It’s time to put on my walking boots and get fit. In September I’m going to be walking the South Downs Way with my partner and a couple of friends. It’s a 100 mile trail from Winchester in Hampshire all the way down to Eastbourne on the south coast and I can’t wait!
Walking a long distance path in England has been a dream of mine for years and now it’s finally about to come true. In order to enjoy it and get the most out of it I need to get into training.
I did a bit of cliff walking while on holiday in Dorset recently and last Sunday my partner and I went for a 6 mile walk around our area of South London. I have to admit I was pretty stiff and tired afterwards. On the South Downs Way we’re going to be walking an average of 12 miles a day, so I think I’ve still got a way to go when it comes to building up stamina.
Why I love Walking
Walking in the countryside is one of my favourite things to do. It clears my mind and rejuvenates my spirit. Most of the time I am able to forget about my everyday troubles and instead I focus on the moment – the beauty around me, the path ahead, the breeze against my skin. I breathe more deeply, become aware of my body – feet, legs, back, lungs. Reconnect body and mind.
In that way, walking is a form of meditation for me. It’s mind-clearing. After a few quiet miles memories begin to surface. A few more miles and occasionally creative ideas begin to form. Other times there is nothing – just a sense of peace and happiness and a desire to keep on walking forever.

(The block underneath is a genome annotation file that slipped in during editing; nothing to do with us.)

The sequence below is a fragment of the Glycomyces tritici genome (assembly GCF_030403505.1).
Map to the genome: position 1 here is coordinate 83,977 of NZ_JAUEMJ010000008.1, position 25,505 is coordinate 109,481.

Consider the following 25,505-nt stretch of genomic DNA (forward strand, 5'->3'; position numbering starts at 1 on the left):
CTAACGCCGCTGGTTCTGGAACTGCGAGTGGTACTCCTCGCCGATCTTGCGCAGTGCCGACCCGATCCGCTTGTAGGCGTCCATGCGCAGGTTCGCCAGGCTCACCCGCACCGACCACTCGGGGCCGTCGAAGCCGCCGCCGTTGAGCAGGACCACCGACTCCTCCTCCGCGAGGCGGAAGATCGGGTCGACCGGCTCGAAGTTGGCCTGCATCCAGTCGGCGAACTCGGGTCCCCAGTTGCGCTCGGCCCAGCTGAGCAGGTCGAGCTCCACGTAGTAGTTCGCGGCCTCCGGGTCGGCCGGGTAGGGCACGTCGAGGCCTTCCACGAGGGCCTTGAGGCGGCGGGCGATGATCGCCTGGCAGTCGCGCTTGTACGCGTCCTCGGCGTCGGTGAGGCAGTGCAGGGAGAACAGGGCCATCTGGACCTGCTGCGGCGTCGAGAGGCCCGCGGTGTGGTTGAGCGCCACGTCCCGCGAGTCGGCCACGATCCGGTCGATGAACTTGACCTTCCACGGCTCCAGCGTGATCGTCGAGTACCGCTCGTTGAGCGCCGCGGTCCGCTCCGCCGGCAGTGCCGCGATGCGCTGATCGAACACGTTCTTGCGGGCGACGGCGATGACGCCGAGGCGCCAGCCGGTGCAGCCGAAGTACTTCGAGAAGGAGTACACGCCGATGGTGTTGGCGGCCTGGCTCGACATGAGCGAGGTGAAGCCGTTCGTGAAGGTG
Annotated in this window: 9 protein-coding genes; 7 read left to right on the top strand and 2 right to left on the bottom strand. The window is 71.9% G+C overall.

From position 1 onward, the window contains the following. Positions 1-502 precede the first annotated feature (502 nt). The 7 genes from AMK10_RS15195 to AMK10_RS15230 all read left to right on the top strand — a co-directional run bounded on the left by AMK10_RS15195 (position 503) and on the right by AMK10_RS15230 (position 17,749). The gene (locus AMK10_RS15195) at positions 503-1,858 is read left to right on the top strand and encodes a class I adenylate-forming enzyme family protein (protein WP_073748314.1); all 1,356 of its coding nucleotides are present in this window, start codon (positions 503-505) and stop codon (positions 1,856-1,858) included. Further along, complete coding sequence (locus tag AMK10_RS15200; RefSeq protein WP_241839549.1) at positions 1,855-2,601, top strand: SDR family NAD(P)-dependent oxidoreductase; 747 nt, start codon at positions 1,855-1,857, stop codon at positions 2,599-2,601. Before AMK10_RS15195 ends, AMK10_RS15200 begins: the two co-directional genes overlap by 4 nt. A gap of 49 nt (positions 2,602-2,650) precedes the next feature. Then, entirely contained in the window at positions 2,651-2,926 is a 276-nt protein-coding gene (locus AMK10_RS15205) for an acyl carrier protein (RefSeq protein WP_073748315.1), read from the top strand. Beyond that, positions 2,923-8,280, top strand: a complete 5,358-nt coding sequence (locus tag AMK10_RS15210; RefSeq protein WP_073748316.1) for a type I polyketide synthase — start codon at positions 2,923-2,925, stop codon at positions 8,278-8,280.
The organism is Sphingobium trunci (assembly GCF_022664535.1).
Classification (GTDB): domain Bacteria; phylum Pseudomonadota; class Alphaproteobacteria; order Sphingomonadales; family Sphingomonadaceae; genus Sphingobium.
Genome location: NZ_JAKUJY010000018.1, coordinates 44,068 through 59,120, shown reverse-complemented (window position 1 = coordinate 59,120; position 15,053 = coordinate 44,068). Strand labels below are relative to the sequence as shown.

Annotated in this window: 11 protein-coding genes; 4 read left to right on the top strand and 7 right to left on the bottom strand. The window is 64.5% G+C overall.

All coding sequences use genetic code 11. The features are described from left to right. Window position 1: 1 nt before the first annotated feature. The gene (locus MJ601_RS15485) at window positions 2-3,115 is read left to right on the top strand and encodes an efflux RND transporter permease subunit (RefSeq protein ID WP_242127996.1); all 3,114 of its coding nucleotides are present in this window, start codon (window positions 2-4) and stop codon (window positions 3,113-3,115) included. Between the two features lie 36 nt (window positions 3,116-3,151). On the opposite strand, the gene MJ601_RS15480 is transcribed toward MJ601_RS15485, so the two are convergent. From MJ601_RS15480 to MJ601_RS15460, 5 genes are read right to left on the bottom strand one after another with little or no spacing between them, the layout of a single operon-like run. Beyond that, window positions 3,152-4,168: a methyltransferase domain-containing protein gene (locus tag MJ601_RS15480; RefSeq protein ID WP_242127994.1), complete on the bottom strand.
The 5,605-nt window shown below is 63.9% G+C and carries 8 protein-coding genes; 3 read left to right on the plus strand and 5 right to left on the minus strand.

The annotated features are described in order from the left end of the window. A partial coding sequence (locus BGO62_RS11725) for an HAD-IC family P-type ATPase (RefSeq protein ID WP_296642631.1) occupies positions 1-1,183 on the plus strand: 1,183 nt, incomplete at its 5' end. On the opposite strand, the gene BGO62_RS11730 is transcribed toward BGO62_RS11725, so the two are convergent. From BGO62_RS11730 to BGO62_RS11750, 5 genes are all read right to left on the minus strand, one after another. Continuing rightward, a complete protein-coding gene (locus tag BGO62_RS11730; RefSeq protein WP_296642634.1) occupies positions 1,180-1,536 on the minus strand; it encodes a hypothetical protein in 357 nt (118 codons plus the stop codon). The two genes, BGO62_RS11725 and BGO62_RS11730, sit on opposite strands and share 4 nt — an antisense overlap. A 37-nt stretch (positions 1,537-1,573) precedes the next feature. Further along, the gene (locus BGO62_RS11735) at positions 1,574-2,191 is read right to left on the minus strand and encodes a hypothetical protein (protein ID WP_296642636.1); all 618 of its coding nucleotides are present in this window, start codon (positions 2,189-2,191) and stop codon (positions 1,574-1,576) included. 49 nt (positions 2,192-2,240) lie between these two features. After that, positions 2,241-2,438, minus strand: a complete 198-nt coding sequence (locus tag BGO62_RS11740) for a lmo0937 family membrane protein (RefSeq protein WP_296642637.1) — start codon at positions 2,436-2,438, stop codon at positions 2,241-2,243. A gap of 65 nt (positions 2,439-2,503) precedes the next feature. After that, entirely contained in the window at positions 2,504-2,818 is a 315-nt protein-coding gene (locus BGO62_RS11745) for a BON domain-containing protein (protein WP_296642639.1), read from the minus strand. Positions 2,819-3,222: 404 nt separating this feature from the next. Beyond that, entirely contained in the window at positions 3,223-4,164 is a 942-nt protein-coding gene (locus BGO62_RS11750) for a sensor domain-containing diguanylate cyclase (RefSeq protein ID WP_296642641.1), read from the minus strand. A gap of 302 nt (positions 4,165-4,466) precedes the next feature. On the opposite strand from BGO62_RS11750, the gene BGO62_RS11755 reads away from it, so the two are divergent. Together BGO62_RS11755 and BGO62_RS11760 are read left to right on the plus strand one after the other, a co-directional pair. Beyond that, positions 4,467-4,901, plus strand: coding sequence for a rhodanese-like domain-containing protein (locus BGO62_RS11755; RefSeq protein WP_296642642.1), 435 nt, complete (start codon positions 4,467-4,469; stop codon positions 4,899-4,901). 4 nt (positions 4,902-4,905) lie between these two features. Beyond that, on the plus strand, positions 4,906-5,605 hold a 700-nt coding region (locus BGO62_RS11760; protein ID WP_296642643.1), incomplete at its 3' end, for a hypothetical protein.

Unable to Walk
But walking is not something I take for granted. A few years ago I found myself crippled with arthritis, in a wheelchair for six months and on crutches for almost two years. Losing the ability to walk was devastating and I knew then that if and when I got better I would always appreciate every pain-free step I was able to take.
Since then I have recovered and taken up power walking and Nordic walking. I still get a thrill when I power round the park and each time I complete a walk I feel grateful that I was able to do so.
Last year I had knee surgery and found myself back on crutches again. While the situation was only temporary, it reminded me how much I love walking and how limited my life feels when I’m unable to stride out and go for a walk. I dedicated hours to physiotherapy and knee rehabilitation exercises so that I was able to walk normally as soon as possible.
Sense of Achievement
So, walking the South Downs Way is going to be packed with significance for me. Not only is it going to be the achievement of a long-term goal but it is also going to remind me how far I have come since those arthritis years and how precious walking is to me.